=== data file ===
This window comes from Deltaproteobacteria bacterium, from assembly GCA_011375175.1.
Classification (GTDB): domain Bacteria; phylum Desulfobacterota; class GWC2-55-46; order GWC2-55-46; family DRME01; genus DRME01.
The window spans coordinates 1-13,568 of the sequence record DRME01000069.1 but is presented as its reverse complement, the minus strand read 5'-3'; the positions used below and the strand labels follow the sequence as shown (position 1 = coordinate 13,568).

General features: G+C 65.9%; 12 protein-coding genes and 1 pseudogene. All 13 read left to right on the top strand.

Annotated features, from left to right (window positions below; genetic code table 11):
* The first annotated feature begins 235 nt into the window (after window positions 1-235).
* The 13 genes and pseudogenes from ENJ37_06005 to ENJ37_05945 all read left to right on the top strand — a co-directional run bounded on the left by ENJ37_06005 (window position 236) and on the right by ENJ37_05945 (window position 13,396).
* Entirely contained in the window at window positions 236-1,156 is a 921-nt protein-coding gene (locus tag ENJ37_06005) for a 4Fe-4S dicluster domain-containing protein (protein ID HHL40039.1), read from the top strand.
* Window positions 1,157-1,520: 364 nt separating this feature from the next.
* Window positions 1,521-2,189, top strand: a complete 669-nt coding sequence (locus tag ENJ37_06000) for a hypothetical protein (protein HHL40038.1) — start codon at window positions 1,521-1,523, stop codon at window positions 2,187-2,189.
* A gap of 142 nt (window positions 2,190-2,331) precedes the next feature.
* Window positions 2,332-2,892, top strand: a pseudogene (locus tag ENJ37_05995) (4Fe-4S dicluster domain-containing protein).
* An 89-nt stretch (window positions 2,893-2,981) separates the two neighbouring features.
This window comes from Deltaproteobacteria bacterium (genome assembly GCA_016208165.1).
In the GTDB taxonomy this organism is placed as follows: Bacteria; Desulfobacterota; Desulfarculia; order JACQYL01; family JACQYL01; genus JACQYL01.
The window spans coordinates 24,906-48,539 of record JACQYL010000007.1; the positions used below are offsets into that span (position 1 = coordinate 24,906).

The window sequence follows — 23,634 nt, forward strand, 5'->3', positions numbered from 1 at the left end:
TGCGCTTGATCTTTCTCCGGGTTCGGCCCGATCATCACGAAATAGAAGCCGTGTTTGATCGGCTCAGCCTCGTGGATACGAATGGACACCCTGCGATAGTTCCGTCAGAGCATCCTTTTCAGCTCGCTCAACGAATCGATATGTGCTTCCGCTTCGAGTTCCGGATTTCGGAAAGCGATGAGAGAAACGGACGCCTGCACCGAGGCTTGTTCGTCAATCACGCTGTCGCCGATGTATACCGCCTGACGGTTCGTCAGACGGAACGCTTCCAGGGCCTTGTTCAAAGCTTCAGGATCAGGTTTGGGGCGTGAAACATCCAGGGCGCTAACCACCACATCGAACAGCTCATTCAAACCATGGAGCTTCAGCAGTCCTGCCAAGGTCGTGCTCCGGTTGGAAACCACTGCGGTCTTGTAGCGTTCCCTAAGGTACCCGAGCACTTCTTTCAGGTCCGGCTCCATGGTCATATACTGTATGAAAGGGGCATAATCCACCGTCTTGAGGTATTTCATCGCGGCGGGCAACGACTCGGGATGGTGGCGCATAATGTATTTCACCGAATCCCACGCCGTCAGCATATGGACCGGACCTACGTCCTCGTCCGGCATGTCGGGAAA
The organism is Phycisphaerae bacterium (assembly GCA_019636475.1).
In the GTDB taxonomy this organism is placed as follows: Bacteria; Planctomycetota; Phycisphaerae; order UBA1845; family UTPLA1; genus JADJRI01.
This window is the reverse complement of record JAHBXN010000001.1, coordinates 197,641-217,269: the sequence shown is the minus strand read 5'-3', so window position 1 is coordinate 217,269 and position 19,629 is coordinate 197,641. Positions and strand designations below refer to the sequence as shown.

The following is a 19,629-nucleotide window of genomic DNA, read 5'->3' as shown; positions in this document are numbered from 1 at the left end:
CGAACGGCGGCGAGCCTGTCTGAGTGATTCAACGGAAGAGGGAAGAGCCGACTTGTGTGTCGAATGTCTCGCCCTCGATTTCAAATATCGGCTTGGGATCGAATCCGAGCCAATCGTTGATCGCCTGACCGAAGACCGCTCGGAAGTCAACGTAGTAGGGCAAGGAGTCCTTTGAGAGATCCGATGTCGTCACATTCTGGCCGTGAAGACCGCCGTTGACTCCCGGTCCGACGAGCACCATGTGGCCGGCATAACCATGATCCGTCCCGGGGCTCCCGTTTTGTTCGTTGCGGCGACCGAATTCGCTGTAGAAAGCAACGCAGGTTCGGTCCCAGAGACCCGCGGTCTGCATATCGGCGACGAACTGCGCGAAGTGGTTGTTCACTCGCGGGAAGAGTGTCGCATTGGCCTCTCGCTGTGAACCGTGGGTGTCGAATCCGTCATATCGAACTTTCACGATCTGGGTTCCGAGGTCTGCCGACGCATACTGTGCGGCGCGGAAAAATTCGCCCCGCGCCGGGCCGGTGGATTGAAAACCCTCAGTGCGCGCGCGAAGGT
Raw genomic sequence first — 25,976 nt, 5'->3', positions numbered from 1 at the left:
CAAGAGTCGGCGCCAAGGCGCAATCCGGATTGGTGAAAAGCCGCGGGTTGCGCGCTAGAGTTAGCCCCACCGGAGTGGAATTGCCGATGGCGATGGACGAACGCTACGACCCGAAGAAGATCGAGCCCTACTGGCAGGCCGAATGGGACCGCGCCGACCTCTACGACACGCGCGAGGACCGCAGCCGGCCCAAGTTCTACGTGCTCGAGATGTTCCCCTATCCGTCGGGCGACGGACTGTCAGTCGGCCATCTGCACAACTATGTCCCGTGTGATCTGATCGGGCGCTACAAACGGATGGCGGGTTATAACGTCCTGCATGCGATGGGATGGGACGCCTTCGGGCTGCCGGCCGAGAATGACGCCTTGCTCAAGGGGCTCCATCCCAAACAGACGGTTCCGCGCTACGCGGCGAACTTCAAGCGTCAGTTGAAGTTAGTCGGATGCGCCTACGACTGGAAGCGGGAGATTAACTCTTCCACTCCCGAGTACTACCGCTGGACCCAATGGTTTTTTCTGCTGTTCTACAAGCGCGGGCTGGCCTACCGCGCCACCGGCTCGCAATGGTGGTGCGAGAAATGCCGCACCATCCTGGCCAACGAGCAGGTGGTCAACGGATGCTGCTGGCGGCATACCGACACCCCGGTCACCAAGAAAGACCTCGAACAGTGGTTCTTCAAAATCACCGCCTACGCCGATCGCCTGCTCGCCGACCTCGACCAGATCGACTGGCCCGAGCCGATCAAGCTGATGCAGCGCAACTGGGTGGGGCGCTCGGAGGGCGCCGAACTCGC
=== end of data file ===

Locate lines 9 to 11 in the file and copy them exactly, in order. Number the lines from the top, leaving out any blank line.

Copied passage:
* Window positions 1,157-1,520: 364 nt separating this feature from the next.
* Window positions 1,521-2,189, top strand: a complete 669-nt coding sequence (locus tag ENJ37_06000) for a hypothetical protein (protein HHL40038.1) — start codon at window positions 1,521-1,523, stop codon at window positions 2,187-2,189.
* A gap of 142 nt (window positions 2,190-2,331) precedes the next feature.